How do I identify the courses I will enjoy?
Qualifax has advanced searches to enable you to list a series of key words in either the title or course prospectus for a range of programmes. If you have not done so yet, that search facility is the best place to start. When you read the course content, admission requirements, progression opportunities, career options etc, you will get a clear idea whether this course should be on your final list.
If every Leaving Cert followed this simple exercise, there would not be thousands of unpleasantly surprised college students in October each year, dropping out of their course because they do not like the subject content of their course. I have spoken to hundreds of students over the years who admitted they chose their course not on a detailed examination of its academic content, but because it what was what their friends were studying.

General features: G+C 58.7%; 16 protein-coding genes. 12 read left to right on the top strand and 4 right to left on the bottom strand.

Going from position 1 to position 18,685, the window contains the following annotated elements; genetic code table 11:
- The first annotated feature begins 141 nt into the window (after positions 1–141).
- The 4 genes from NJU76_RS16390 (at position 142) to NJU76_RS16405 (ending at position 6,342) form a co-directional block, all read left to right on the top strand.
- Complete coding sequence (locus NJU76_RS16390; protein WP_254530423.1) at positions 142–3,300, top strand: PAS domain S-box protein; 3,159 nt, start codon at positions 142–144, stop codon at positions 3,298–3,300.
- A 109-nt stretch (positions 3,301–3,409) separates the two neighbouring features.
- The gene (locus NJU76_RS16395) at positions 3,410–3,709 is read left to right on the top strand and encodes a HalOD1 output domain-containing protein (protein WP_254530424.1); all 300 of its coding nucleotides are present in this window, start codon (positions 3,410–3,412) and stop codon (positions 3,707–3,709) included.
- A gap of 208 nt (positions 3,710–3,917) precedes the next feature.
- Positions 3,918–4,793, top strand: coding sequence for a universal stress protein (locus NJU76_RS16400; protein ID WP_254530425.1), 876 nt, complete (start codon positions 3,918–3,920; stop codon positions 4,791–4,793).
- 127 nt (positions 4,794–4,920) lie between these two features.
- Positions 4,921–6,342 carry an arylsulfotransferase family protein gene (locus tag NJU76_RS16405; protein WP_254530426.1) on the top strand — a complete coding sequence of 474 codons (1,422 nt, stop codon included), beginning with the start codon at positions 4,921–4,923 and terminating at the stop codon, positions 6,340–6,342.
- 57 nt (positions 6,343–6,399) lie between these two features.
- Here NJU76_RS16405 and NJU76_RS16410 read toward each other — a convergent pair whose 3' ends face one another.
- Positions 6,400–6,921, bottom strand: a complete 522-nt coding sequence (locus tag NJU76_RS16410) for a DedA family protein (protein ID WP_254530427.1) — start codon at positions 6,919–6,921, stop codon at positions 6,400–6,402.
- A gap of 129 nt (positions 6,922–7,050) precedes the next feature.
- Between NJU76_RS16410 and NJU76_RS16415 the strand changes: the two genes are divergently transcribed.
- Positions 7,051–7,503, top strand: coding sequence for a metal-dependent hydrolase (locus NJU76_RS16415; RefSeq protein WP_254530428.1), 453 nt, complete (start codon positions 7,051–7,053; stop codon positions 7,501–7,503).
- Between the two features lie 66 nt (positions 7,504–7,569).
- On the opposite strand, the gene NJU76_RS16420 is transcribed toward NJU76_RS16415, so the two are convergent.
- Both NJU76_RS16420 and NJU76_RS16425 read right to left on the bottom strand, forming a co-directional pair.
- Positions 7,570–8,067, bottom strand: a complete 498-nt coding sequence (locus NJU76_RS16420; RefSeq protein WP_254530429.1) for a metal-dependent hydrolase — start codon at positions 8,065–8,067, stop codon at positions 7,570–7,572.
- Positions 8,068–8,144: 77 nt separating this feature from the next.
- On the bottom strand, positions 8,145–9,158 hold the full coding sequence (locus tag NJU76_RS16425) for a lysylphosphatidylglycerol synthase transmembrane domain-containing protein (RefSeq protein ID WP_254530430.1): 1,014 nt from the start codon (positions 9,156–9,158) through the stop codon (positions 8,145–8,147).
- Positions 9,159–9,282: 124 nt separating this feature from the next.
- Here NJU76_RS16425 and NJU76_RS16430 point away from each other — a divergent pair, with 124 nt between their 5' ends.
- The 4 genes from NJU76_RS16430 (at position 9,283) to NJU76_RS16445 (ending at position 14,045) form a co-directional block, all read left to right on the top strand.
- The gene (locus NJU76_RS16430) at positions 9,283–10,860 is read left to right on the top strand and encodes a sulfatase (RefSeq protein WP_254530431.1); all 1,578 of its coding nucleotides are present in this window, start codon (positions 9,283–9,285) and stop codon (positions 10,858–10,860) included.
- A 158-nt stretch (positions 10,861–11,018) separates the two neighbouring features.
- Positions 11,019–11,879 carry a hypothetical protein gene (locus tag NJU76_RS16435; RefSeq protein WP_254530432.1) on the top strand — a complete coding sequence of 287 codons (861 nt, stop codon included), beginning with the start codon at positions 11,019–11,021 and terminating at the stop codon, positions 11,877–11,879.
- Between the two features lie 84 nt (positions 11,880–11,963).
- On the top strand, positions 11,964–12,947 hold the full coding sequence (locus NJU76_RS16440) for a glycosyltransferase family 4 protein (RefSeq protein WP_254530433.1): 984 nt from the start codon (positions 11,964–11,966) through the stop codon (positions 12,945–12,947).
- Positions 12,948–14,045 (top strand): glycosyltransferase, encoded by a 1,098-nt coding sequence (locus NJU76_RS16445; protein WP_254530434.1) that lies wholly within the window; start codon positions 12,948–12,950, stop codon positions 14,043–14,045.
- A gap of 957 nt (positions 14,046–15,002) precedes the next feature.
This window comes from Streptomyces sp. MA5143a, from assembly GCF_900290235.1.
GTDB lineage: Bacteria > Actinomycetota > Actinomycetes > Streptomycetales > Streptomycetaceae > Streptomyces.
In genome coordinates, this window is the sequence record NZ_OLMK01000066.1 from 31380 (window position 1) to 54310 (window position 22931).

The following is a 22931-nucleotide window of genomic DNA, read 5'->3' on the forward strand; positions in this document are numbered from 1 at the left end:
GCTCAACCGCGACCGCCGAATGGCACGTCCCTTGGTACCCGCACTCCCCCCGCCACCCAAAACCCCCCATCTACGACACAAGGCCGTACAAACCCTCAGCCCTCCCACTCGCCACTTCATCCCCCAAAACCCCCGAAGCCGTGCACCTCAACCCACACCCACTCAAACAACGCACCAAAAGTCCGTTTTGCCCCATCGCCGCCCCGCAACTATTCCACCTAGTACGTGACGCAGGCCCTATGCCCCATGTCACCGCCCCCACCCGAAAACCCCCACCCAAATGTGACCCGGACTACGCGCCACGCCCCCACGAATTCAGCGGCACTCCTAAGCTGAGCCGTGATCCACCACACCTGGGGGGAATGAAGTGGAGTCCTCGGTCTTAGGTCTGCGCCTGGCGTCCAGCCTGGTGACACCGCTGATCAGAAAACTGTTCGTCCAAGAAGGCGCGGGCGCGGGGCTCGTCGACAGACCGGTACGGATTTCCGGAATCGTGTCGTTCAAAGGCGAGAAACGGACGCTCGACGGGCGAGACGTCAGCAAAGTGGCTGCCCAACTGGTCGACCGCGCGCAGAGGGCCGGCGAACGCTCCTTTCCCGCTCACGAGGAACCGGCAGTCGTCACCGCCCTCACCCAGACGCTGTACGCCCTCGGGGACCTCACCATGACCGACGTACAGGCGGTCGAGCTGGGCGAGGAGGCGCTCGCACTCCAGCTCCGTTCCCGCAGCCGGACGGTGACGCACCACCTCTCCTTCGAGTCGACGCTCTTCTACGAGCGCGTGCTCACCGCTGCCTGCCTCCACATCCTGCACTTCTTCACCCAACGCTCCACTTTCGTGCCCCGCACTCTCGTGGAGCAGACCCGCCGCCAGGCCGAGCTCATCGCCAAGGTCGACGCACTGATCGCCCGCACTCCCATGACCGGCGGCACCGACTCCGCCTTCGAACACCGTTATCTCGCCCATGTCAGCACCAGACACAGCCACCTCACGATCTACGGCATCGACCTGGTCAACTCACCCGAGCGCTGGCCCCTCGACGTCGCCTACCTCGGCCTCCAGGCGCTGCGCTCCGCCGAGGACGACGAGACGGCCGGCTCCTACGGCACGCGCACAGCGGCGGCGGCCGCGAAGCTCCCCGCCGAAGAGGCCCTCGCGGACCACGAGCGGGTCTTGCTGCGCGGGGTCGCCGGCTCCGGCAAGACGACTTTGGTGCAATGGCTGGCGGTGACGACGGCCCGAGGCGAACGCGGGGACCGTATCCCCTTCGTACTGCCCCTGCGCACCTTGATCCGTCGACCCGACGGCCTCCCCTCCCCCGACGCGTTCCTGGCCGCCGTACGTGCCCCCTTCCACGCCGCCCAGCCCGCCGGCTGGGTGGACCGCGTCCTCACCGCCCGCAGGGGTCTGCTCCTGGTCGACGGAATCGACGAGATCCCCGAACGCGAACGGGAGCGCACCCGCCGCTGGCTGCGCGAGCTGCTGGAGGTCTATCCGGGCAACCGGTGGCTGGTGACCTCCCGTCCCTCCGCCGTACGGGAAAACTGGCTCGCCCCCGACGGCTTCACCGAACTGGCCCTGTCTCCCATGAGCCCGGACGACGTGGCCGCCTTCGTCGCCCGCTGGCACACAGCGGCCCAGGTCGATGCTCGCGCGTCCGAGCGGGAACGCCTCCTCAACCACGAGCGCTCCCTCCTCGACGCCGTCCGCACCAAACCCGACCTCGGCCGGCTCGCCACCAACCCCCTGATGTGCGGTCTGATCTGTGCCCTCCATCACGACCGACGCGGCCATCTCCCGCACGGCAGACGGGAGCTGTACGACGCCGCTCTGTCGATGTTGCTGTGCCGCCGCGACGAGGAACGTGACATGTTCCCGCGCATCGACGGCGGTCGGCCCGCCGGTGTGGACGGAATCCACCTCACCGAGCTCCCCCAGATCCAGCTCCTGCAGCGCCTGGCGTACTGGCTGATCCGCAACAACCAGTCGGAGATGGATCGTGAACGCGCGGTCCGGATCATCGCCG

What happens if I make that mistake?
The price of failure to fully research the course content of every programme you plan to list on your CAO application now – before the change of mind closes on July 1st – can be very big.
If you end up accepting a course that isn’t right for you – whether because you don’t like the curriculum, or you didn’t research the course content thoroughly, or because you realise you have selected a course you have no interest in – you may end up dropping out during the academic year, or you may fail your exams.
If either of these happens, and you decide to return to college the following year on another course, you will have to pay the registration fee of € 3,000 again in 2016. You will also have to fork out the course fee, at least € 4,000, which the Department of Education and Skills will pay the college on your behalf this year.